“I am convinced that the true solution to increase the number of vocations and their perseverance, does not reside primarily in human and, so to speak, ‘technical’ means, such as newsletters, apostolic visits or publicity. First of all, a vocation needs to hatch in a home where Our Blessed Lord, with his Cross and His priesthood, is loved. A home where there is no spirit of bitterness or criticism towards priests. It is through osmosis, through contact with truly Catholic parents and priests deeply imbued with the spirit of Our Lord Jesus Christ that a vocation awakens. It is at this level that we must continue to work with all our strength. A vocation is never the result of speculative reasoning, or from a lesson we have received, with which we intellectually agree. These elements can help someone answer God’s call, but only if we follow what we said earlier.”

A soul that wants to devote itself to God wants to devote itself by that very fact to the work of the Redemption, to the salvation of souls. But the Redemption was made by the Cross of Our Lord Jesus Christ. This soul must, therefore, have the will to sacrifice itself for this sublime cause; it must have the spirit of sacrifice, of renunciation; it is inevitable. And, Father Pagliarani rightly tells us, it must first come from the family, from the example of the parents, from the love of the Cross in the hearts of the parents.

This is exactly what Archbishop Lefebvre preached 40 years ago in the presence of 20,000 people during his Golden Jubilee. After having described the fruits of the Holy Mass, especially in Africa, he goes back to the profound motives of the transformation of society by the Holy Mass: "It is sacrifice."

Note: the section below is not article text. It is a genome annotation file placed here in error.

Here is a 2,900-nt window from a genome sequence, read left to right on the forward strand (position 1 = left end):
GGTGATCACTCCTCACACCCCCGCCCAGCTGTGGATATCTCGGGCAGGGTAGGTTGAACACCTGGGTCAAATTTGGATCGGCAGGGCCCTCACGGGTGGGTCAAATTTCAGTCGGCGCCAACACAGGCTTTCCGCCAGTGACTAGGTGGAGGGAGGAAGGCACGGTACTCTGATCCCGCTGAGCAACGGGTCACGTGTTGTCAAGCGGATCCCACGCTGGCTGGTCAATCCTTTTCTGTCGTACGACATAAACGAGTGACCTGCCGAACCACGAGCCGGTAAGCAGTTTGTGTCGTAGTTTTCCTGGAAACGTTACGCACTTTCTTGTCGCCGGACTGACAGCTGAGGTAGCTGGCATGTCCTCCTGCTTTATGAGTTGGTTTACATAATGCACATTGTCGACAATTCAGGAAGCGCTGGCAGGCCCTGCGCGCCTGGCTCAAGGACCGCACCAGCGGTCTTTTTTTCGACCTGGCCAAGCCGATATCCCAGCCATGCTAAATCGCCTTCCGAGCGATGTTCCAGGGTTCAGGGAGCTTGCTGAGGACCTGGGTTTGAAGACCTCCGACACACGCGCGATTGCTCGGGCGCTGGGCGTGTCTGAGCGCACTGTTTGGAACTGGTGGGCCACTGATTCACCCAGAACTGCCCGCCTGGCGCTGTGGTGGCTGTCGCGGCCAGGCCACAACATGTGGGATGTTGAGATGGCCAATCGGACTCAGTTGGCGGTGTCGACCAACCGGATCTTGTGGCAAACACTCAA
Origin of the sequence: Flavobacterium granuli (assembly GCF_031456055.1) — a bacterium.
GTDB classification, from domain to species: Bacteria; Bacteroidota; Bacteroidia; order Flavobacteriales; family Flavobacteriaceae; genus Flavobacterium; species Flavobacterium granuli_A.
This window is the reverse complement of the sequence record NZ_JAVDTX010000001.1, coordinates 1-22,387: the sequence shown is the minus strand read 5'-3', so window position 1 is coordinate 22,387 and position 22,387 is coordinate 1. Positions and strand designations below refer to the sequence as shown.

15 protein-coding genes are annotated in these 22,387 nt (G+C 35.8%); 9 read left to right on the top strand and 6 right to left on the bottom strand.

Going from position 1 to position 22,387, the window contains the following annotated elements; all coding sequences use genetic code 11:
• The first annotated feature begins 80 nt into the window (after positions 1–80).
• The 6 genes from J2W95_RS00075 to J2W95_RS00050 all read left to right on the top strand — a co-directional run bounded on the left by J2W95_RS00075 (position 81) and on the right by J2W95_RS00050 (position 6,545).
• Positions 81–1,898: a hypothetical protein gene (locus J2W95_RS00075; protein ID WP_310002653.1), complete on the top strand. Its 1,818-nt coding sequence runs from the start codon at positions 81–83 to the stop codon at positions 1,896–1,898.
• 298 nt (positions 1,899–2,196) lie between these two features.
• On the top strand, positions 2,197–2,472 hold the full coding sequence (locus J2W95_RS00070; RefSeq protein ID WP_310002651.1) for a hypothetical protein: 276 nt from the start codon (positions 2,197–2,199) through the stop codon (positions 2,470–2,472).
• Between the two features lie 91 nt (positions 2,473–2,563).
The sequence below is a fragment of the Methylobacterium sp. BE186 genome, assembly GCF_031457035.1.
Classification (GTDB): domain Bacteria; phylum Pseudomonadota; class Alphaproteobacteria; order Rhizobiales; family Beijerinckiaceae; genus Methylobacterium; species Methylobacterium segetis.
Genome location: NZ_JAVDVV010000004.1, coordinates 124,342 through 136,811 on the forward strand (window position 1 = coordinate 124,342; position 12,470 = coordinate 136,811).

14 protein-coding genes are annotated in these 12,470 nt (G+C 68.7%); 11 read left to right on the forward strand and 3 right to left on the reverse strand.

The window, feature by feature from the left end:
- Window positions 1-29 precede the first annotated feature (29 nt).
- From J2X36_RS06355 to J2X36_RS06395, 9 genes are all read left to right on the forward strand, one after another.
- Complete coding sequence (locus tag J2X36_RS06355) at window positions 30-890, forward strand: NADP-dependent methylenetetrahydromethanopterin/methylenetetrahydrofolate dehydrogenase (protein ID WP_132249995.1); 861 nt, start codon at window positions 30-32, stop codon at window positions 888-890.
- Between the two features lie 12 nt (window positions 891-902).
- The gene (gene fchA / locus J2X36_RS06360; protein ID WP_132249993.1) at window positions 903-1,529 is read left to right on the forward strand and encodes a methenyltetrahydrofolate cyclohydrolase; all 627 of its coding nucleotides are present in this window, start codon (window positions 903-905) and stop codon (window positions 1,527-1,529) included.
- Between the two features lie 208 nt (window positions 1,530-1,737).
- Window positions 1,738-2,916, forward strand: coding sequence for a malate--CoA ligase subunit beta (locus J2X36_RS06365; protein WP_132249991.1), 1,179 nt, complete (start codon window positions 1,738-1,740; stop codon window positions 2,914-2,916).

“The notion of sacrifice is a notion profoundly Christian and profoundly Catholic. Our life cannot be spent without sacrifice, since Our Lord Jesus Christ, God Himself, willed to take a body like our own and say to us: “Follow Me, take up thy cross and follow Me if thou wilt be saved.” And He has given us the example of His death upon the Cross; He has shed His Blood…

“The comprehension of sacrifice in one’s life, in daily life, the understanding of Christian suffering, no longer considering suffering as an evil, as an unbearable sorrow, but sharing one’s sufferings and one’s sickness with the sufferings of Our Lord Jesus Christ, in looking upon His Cross, in assisting at the Holy Mass, which is the continuation of the Passion of Our Lord upon Calvary.

“Once understood, suffering becomes a joy and a treasure because these sufferings, if united to those of Our Lord, if united to those of all the martyrs, of all Catholics, of all the faithful who suffer in this world, if united to the Cross of Our Lord, they then become an inexpressible treasure, a treasure unutterable, and achieve an extraordinary capacity for the conversion of other souls and the salvation of our own. Many holy souls, Christians, have even desired to suffer in order to unite themselves more closely to the Cross of Our Lord Jesus Christ. There you have Christian civilization.”

Let us, therefore, do the same and we will see our young people persevere and bring forth numerous vocations!